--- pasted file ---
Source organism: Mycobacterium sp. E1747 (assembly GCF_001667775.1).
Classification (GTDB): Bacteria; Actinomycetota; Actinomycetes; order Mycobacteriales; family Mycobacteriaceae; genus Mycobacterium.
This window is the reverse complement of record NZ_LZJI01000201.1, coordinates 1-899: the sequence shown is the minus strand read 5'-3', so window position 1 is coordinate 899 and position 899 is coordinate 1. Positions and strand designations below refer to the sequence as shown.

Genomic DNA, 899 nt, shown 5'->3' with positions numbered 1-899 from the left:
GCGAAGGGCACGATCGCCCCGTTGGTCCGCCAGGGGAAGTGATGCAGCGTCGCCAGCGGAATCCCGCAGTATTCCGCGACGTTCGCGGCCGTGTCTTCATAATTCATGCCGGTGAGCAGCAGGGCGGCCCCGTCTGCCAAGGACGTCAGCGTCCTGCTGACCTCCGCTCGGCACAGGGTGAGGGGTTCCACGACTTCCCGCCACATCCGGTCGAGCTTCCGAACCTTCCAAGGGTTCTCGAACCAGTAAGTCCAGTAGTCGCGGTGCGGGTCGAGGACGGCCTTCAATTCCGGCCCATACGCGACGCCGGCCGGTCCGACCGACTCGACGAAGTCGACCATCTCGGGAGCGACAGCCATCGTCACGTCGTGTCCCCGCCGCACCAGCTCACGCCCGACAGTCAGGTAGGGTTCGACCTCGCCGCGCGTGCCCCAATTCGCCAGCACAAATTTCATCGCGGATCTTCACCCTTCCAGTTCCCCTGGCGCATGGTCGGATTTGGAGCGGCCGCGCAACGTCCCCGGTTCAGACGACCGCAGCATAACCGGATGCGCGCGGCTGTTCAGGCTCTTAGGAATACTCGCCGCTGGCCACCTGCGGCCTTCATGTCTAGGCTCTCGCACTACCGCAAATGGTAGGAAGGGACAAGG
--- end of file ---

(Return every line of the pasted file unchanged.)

Source organism: Mycobacterium sp. E1747 (assembly GCF_001667775.1).
Classification (GTDB): Bacteria; Actinomycetota; Actinomycetes; order Mycobacteriales; family Mycobacteriaceae; genus Mycobacterium.
This window is the reverse complement of record NZ_LZJI01000201.1, coordinates 1-899: the sequence shown is the minus strand read 5'-3', so window position 1 is coordinate 899 and position 899 is coordinate 1. Positions and strand designations below refer to the sequence as shown.

Genomic DNA, 899 nt, shown 5'->3' with positions numbered 1-899 from the left:
GCGAAGGGCACGATCGCCCCGTTGGTCCGCCAGGGGAAGTGATGCAGCGTCGCCAGCGGAATCCCGCAGTATTCCGCGACGTTCGCGGCCGTGTCTTCATAATTCATGCCGGTGAGCAGCAGGGCGGCCCCGTCTGCCAAGGACGTCAGCGTCCTGCTGACCTCCGCTCGGCACAGGGTGAGGGGTTCCACGACTTCCCGCCACATCCGGTCGAGCTTCCGAACCTTCCAAGGGTTCTCGAACCAGTAAGTCCAGTAGTCGCGGTGCGGGTCGAGGACGGCCTTCAATTCCGGCCCATACGCGACGCCGGCCGGTCCGACCGACTCGACGAAGTCGACCATCTCGGGAGCGACAGCCATCGTCACGTCGTGTCCCCGCCGCACCAGCTCACGCCCGACAGTCAGGTAGGGTTCGACCTCGCCGCGCGTGCCCCAATTCGCCAGCACAAATTTCATCGCGGATCTTCACCCTTCCAGTTCCCCTGGCGCATGGTCGGATTTGGAGCGGCCGCGCAACGTCCCCGGTTCAGACGACCGCAGCATAACCGGATGCGCGCGGCTGTTCAGGCTCTTAGGAATACTCGCCGCTGGCCACCTGCGGCCTTCATGTCTAGGCTCTCGCACTACCGCAAATGGTAGGAAGGGACAAGG